FierceWireless: So HSPA+84 may be available in 2013 but that doesn't necessarily mean you will deploy it? But could you see a scenario where you deploy LTE in the AWS spectrum and HSPA+84 in the other spectrum and have LTE backwards compatible to HSPA+84?
Ray: Right. I definitely see HSPA+84 in the ecosystem. Why wouldn't I do that if the chipsets are there? Yes that would provide a better customer experience. Obviously this is dependent upon what happens with chipsets and devices.
FierceWireless: I know you aren't a marketing executive, but when you deploy LTE, what are you going to call it? 5G?
FierceWireless: You really pushed the envelope by calling HSPA "4G" before the ITU designated it as a 4G technology.
Ray: I come back to the fact that we were out there with a technology that was faster, superior and broader than a 4G technology that was being marketing 4G right and left. We still absolutely believe we had every right to call HSPA+ a 4G technology. The ITU agreed with us. AT&T lined up with us. Everybody finally decided to do it too.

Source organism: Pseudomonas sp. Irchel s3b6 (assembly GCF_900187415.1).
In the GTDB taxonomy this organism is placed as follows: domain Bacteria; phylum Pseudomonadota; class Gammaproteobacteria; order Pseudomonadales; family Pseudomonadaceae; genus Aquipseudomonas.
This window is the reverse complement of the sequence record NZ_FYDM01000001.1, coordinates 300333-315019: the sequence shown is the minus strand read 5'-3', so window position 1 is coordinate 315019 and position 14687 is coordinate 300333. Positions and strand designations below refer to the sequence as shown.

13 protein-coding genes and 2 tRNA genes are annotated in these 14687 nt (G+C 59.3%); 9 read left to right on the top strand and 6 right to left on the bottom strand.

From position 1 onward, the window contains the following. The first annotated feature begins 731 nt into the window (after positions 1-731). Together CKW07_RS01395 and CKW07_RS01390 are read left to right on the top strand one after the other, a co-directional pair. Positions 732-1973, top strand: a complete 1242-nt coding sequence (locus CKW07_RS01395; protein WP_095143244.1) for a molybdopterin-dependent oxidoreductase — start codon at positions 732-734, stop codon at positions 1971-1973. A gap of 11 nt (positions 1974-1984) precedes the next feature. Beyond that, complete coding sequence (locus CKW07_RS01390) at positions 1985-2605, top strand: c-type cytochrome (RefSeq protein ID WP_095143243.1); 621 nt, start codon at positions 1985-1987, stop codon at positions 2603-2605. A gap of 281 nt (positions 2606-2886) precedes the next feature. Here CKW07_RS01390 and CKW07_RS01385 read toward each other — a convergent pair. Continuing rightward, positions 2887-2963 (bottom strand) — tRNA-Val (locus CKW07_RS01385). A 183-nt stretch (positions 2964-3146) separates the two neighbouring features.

LTE is a 4G technology. It will increase performance over 3G if deployed well. Some folks will say all LTE is 4G. But based upon some of the LTE I've seen, I'd disagree with that. You need great radio, you need backhaul and you need spectrum. Our position has always been that without all that what you really have is a 3G experience.
When you have an offering that is 3x, 4x or 5x faster, customers notice that. The experience on the device is very different.
FierceWireless: You said you plan to refarm your 1900 MHz spectrum, which is where your 2G subscribers are today. What are you going to do with all those subscribers? You have a lot of M2M customers on that 2G technology.
Ray: Well the good news is on the M2M piece is that the bandwidth they use is pretty small. We have never talked about retiring GSM.